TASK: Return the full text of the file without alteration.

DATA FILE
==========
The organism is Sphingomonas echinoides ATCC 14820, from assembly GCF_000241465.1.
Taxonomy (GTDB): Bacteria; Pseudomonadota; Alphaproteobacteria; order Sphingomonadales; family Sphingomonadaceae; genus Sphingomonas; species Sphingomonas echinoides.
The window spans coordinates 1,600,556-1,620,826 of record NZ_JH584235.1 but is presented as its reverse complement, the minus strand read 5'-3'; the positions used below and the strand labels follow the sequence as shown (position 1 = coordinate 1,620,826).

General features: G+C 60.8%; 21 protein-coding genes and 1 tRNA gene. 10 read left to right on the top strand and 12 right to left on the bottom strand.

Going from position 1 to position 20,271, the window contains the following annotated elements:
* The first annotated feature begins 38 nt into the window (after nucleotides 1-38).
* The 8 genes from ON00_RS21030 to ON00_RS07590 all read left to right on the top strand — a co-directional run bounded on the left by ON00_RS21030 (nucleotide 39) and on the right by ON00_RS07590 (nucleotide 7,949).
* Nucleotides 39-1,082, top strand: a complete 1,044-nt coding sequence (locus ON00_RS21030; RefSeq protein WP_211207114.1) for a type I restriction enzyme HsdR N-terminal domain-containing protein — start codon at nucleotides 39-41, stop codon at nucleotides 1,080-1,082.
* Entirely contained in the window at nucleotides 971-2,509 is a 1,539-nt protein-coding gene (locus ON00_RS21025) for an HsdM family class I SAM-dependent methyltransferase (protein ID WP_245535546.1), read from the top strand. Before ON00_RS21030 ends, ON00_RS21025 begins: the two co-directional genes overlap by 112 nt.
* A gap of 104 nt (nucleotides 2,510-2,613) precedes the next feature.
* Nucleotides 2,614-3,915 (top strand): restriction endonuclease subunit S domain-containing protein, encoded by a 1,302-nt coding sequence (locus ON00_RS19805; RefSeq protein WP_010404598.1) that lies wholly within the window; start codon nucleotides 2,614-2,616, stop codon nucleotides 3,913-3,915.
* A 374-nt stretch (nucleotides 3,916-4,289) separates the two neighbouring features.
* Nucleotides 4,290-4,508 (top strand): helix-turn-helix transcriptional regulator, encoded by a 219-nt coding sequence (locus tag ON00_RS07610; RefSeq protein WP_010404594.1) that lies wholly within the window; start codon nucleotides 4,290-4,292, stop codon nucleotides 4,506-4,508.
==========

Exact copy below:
The organism is Sphingomonas echinoides ATCC 14820, from assembly GCF_000241465.1.
Taxonomy (GTDB): Bacteria; Pseudomonadota; Alphaproteobacteria; order Sphingomonadales; family Sphingomonadaceae; genus Sphingomonas; species Sphingomonas echinoides.
The window spans coordinates 1,600,556-1,620,826 of record NZ_JH584235.1 but is presented as its reverse complement, the minus strand read 5'-3'; the positions used below and the strand labels follow the sequence as shown (position 1 = coordinate 1,620,826).

General features: G+C 60.8%; 21 protein-coding genes and 1 tRNA gene. 10 read left to right on the top strand and 12 right to left on the bottom strand.

Going from position 1 to position 20,271, the window contains the following annotated elements:
* The first annotated feature begins 38 nt into the window (after nucleotides 1-38).
* The 8 genes from ON00_RS21030 to ON00_RS07590 all read left to right on the top strand — a co-directional run bounded on the left by ON00_RS21030 (nucleotide 39) and on the right by ON00_RS07590 (nucleotide 7,949).
* Nucleotides 39-1,082, top strand: a complete 1,044-nt coding sequence (locus ON00_RS21030; RefSeq protein WP_211207114.1) for a type I restriction enzyme HsdR N-terminal domain-containing protein — start codon at nucleotides 39-41, stop codon at nucleotides 1,080-1,082.
* Entirely contained in the window at nucleotides 971-2,509 is a 1,539-nt protein-coding gene (locus ON00_RS21025) for an HsdM family class I SAM-dependent methyltransferase (protein ID WP_245535546.1), read from the top strand. Before ON00_RS21030 ends, ON00_RS21025 begins: the two co-directional genes overlap by 112 nt.
* A gap of 104 nt (nucleotides 2,510-2,613) precedes the next feature.
* Nucleotides 2,614-3,915 (top strand): restriction endonuclease subunit S domain-containing protein, encoded by a 1,302-nt coding sequence (locus ON00_RS19805; RefSeq protein WP_010404598.1) that lies wholly within the window; start codon nucleotides 2,614-2,616, stop codon nucleotides 3,913-3,915.
* A 374-nt stretch (nucleotides 3,916-4,289) separates the two neighbouring features.
* Nucleotides 4,290-4,508 (top strand): helix-turn-helix transcriptional regulator, encoded by a 219-nt coding sequence (locus tag ON00_RS07610; RefSeq protein WP_010404594.1) that lies wholly within the window; start codon nucleotides 4,290-4,292, stop codon nucleotides 4,506-4,508.